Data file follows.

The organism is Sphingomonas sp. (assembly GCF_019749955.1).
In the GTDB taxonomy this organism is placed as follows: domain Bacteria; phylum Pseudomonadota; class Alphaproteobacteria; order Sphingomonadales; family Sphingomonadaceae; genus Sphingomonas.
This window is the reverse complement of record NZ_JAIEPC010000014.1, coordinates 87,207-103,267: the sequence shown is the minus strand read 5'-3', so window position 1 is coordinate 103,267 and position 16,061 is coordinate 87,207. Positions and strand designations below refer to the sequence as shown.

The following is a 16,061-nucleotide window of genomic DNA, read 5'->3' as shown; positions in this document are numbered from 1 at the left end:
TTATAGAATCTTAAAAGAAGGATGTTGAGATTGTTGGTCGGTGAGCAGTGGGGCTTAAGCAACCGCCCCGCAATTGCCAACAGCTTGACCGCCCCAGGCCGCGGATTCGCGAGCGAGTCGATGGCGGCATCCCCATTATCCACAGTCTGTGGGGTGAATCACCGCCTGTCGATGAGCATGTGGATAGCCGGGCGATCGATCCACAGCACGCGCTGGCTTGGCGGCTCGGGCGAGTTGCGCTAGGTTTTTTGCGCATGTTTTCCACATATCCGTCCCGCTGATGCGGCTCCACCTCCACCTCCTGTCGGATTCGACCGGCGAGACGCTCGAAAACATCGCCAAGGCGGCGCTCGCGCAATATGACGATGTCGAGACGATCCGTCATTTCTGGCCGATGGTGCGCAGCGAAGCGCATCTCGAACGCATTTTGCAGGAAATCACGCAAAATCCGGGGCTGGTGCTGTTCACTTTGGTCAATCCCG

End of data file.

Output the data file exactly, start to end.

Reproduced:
The organism is Sphingomonas sp. (assembly GCF_019749955.1).
In the GTDB taxonomy this organism is placed as follows: domain Bacteria; phylum Pseudomonadota; class Alphaproteobacteria; order Sphingomonadales; family Sphingomonadaceae; genus Sphingomonas.
This window is the reverse complement of record NZ_JAIEPC010000014.1, coordinates 87,207-103,267: the sequence shown is the minus strand read 5'-3', so window position 1 is coordinate 103,267 and position 16,061 is coordinate 87,207. Positions and strand designations below refer to the sequence as shown.

The following is a 16,061-nucleotide window of genomic DNA, read 5'->3' as shown; positions in this document are numbered from 1 at the left end:
TTATAGAATCTTAAAAGAAGGATGTTGAGATTGTTGGTCGGTGAGCAGTGGGGCTTAAGCAACCGCCCCGCAATTGCCAACAGCTTGACCGCCCCAGGCCGCGGATTCGCGAGCGAGTCGATGGCGGCATCCCCATTATCCACAGTCTGTGGGGTGAATCACCGCCTGTCGATGAGCATGTGGATAGCCGGGCGATCGATCCACAGCACGCGCTGGCTTGGCGGCTCGGGCGAGTTGCGCTAGGTTTTTTGCGCATGTTTTCCACATATCCGTCCCGCTGATGCGGCTCCACCTCCACCTCCTGTCGGATTCGACCGGCGAGACGCTCGAAAACATCGCCAAGGCGGCGCTCGCGCAATATGACGATGTCGAGACGATCCGTCATTTCTGGCCGATGGTGCGCAGCGAAGCGCATCTCGAACGCATTTTGCAGGAAATCACGCAAAATCCGGGGCTGGTGCTGTTCACTTTGGTCAATCCCG